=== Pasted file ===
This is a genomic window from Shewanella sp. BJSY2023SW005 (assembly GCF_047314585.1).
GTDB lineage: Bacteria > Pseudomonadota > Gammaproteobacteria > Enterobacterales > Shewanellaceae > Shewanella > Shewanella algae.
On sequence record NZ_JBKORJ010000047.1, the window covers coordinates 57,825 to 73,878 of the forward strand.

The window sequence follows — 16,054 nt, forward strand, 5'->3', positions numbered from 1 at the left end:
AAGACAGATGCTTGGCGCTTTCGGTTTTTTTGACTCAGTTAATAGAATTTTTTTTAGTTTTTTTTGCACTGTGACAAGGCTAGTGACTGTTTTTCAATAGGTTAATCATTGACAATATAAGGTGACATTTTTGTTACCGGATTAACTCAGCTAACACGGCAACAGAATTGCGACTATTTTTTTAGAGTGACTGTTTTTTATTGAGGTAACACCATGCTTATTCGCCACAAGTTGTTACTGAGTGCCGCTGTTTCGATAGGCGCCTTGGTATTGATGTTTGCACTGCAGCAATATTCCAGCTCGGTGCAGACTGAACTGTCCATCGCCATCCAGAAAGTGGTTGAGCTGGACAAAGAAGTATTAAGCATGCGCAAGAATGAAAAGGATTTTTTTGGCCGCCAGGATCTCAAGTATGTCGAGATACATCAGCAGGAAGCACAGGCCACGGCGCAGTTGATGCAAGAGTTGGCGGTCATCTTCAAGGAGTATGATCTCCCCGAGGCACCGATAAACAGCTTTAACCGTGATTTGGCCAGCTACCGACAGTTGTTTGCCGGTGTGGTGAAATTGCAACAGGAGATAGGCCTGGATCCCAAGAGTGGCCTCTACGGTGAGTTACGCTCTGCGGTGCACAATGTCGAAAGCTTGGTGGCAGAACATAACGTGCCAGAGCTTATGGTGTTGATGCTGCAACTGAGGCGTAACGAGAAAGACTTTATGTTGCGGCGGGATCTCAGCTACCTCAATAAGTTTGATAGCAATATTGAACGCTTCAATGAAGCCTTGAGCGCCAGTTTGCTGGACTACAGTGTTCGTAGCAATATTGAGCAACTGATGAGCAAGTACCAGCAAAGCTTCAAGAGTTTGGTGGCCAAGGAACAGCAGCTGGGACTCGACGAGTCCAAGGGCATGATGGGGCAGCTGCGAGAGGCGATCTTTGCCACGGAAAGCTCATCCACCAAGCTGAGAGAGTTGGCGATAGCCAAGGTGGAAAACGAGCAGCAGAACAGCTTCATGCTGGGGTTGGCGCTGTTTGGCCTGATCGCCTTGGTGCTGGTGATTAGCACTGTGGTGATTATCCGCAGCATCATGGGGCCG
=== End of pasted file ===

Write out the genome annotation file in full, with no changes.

This is a genomic window from Shewanella sp. BJSY2023SW005 (assembly GCF_047314585.1).
GTDB lineage: Bacteria > Pseudomonadota > Gammaproteobacteria > Enterobacterales > Shewanellaceae > Shewanella > Shewanella algae.
On sequence record NZ_JBKORJ010000047.1, the window covers coordinates 57,825 to 73,878 of the forward strand.

The window sequence follows — 16,054 nt, forward strand, 5'->3', positions numbered from 1 at the left end:
AAGACAGATGCTTGGCGCTTTCGGTTTTTTTGACTCAGTTAATAGAATTTTTTTTAGTTTTTTTTGCACTGTGACAAGGCTAGTGACTGTTTTTCAATAGGTTAATCATTGACAATATAAGGTGACATTTTTGTTACCGGATTAACTCAGCTAACACGGCAACAGAATTGCGACTATTTTTTTAGAGTGACTGTTTTTTATTGAGGTAACACCATGCTTATTCGCCACAAGTTGTTACTGAGTGCCGCTGTTTCGATAGGCGCCTTGGTATTGATGTTTGCACTGCAGCAATATTCCAGCTCGGTGCAGACTGAACTGTCCATCGCCATCCAGAAAGTGGTTGAGCTGGACAAAGAAGTATTAAGCATGCGCAAGAATGAAAAGGATTTTTTTGGCCGCCAGGATCTCAAGTATGTCGAGATACATCAGCAGGAAGCACAGGCCACGGCGCAGTTGATGCAAGAGTTGGCGGTCATCTTCAAGGAGTATGATCTCCCCGAGGCACCGATAAACAGCTTTAACCGTGATTTGGCCAGCTACCGACAGTTGTTTGCCGGTGTGGTGAAATTGCAACAGGAGATAGGCCTGGATCCCAAGAGTGGCCTCTACGGTGAGTTACGCTCTGCGGTGCACAATGTCGAAAGCTTGGTGGCAGAACATAACGTGCCAGAGCTTATGGTGTTGATGCTGCAACTGAGGCGTAACGAGAAAGACTTTATGTTGCGGCGGGATCTCAGCTACCTCAATAAGTTTGATAGCAATATTGAACGCTTCAATGAAGCCTTGAGCGCCAGTTTGCTGGACTACAGTGTTCGTAGCAATATTGAGCAACTGATGAGCAAGTACCAGCAAAGCTTCAAGAGTTTGGTGGCCAAGGAACAGCAGCTGGGACTCGACGAGTCCAAGGGCATGATGGGGCAGCTGCGAGAGGCGATCTTTGCCACGGAAAGCTCATCCACCAAGCTGAGAGAGTTGGCGATAGCCAAGGTGGAAAACGAGCAGCAGAACAGCTTCATGCTGGGGTTGGCGCTGTTTGGCCTGATCGCCTTGGTGCTGGTGATTAGCACTGTGGTGATTATCCGCAGCATCATGGGGCCG